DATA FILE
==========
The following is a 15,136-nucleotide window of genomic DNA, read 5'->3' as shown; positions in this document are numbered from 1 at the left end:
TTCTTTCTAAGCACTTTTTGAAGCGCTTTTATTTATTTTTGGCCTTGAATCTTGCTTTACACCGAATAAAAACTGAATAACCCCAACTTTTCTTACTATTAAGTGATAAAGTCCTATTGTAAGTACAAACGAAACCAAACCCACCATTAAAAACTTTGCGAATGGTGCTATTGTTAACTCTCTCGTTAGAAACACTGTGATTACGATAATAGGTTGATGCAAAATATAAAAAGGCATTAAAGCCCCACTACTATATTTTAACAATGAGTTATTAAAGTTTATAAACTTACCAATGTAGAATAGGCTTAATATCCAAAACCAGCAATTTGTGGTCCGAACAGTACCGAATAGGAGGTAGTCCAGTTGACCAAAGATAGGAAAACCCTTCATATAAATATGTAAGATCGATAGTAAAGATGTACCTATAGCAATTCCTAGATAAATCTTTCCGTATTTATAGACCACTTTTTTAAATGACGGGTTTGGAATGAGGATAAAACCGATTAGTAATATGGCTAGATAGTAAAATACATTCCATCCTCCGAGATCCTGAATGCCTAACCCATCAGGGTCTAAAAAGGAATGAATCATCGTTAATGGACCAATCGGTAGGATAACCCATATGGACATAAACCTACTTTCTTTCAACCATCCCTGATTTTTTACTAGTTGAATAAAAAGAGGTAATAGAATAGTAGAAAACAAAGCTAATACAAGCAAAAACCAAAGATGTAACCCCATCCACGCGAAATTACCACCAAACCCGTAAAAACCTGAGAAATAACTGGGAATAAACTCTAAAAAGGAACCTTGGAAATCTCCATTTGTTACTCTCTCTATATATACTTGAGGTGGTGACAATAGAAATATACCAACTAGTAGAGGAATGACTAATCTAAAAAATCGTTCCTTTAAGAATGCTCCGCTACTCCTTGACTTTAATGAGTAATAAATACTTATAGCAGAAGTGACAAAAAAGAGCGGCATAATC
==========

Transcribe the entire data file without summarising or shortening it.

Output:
The following is a 15,136-nucleotide window of genomic DNA, read 5'->3' as shown; positions in this document are numbered from 1 at the left end:
TTCTTTCTAAGCACTTTTTGAAGCGCTTTTATTTATTTTTGGCCTTGAATCTTGCTTTACACCGAATAAAAACTGAATAACCCCAACTTTTCTTACTATTAAGTGATAAAGTCCTATTGTAAGTACAAACGAAACCAAACCCACCATTAAAAACTTTGCGAATGGTGCTATTGTTAACTCTCTCGTTAGAAACACTGTGATTACGATAATAGGTTGATGCAAAATATAAAAAGGCATTAAAGCCCCACTACTATATTTTAACAATGAGTTATTAAAGTTTATAAACTTACCAATGTAGAATAGGCTTAATATCCAAAACCAGCAATTTGTGGTCCGAACAGTACCGAATAGGAGGTAGTCCAGTTGACCAAAGATAGGAAAACCCTTCATATAAATATGTAAGATCGATAGTAAAGATGTACCTATAGCAATTCCTAGATAAATCTTTCCGTATTTATAGACCACTTTTTTAAATGACGGGTTTGGAATGAGGATAAAACCGATTAGTAATATGGCTAGATAGTAAAATACATTCCATCCTCCGAGATCCTGAATGCCTAACCCATCAGGGTCTAAAAAGGAATGAATCATCGTTAATGGACCAATCGGTAGGATAACCCATATGGACATAAACCTACTTTCTTTCAACCATCCCTGATTTTTTACTAGTTGAATAAAAAGAGGTAATAGAATAGTAGAAAACAAAGCTAATACAAGCAAAAACCAAAGATGTAACCCCATCCACGCGAAATTACCACCAAACCCGTAAAAACCTGAGAAATAACTGGGAATAAACTCTAAAAAGGAACCTTGGAAATCTCCATTTGTTACTCTCTCTATATATACTTGAGGTGGTGACAATAGAAATATACCAACTAGTAGAGGAATGACTAATCTAAAAAATCGTTCCTTTAAGAATGCTCCGCTACTCCTTGACTTTAATGAGTAATAAATACTTATAGCAGAAGTGACAAAAAAGAGCGGCATAATC